Renaud De Montauban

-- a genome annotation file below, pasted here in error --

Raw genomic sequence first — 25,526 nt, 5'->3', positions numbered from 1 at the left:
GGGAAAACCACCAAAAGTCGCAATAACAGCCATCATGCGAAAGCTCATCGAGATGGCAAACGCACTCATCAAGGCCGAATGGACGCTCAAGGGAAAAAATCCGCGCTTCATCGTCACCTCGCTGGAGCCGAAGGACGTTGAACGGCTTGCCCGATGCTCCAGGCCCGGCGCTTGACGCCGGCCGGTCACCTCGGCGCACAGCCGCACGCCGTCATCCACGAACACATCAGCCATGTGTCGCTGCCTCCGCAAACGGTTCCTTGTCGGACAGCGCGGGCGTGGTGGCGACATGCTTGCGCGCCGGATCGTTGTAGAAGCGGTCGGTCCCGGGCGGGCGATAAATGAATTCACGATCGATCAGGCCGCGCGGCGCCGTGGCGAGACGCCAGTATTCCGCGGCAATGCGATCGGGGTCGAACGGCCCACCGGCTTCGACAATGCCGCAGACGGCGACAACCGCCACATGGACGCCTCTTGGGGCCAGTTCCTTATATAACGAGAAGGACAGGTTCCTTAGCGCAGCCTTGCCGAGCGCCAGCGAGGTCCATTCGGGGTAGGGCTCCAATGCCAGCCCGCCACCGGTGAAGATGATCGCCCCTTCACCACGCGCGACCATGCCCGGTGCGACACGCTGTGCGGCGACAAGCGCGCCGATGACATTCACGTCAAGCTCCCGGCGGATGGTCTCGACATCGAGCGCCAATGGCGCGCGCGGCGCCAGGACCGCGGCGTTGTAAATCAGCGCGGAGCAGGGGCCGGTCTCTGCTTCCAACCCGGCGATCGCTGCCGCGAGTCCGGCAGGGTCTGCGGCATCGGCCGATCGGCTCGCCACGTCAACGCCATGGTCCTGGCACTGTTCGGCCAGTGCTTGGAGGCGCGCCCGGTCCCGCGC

RENAUD DE MONTAUBAN (Rinaldo di Montalbano), one of the most famous figures of French and Italian romance. His story was attached to the geste of Boon of Mayence by the 13 th century trouvere who wrote the chanson de geste of Renaus de Montauban, better known perhaps as Les quatre fils Aymon. The four sons of Aymon give their name to inns and streets in nearly every town of France, and the numerous prose versions show what a hold the story gained on the popular imagination. Renaud's sword Floberge, and his horse Bayard passed with him into popular legend. The poem of Renaus de Montauban opens with the story of the dissensions between Charlemagne and the sons of Boon of Mayence, Beuves d'Aigremont, Boon de Nanteuil and Aymon de Bordone. The rebellious vassals are defeated by the imperial army near Troyes, and, peace established, Aymon rises in favour at court, and supports the emperor, even in his persecution of his four sons, Renaud, Alard, Guichard and Richard. A second feud arises from a quarrel between Renaud and Bertolai, Charlemagne's nephew, over a game of chess, in the course of which Renaud kills Bertolai with the chess-board. The hero then mounts his steed Bayard, and escapes with his brothers to the Ardennes, where they build the castle of Montessor overlooking the Meuse. At Chateau Renaud, near Sedan, there existed in the 18th century a ruined castle with a tower called the " tour Maugis " and the reputed stable of Bayard. The outlaws are eventually persuaded to seek their fortune outside Charlemagne's kingdom, and cross the Loire to take service with King Yon of Gascony against the Saracens, accompanied by their cousin, the enchanter Maugis. Yon, however, is compelled by Charlemagne to withdraw his protection, and the castle of Montauban, which the brothers have built on the Bordogne, is besieged by the emperor. They next seek refuge beyond the Rhine, and sustain a third siege at Tremoigne (Bortmund), after which the emperor is persuaded by the barons to make peace. Bayard is abandoned to Charlemagne, and thrown into the Meuse, only to rise again. He still gallops over the hills of the Ardennes on St John's Eve. Renaud, who throughout the story is a type of the Christian and chivalric virtues, makes a pilgrimage to the Holy Land and is invested with some of the exploits of Godfrey de Bouillon. On his return he gives himself up to religion, working as a mason on the church of St Peter at Cologne, where he receives martyrdom at the hands of his jealous fellow-labourers.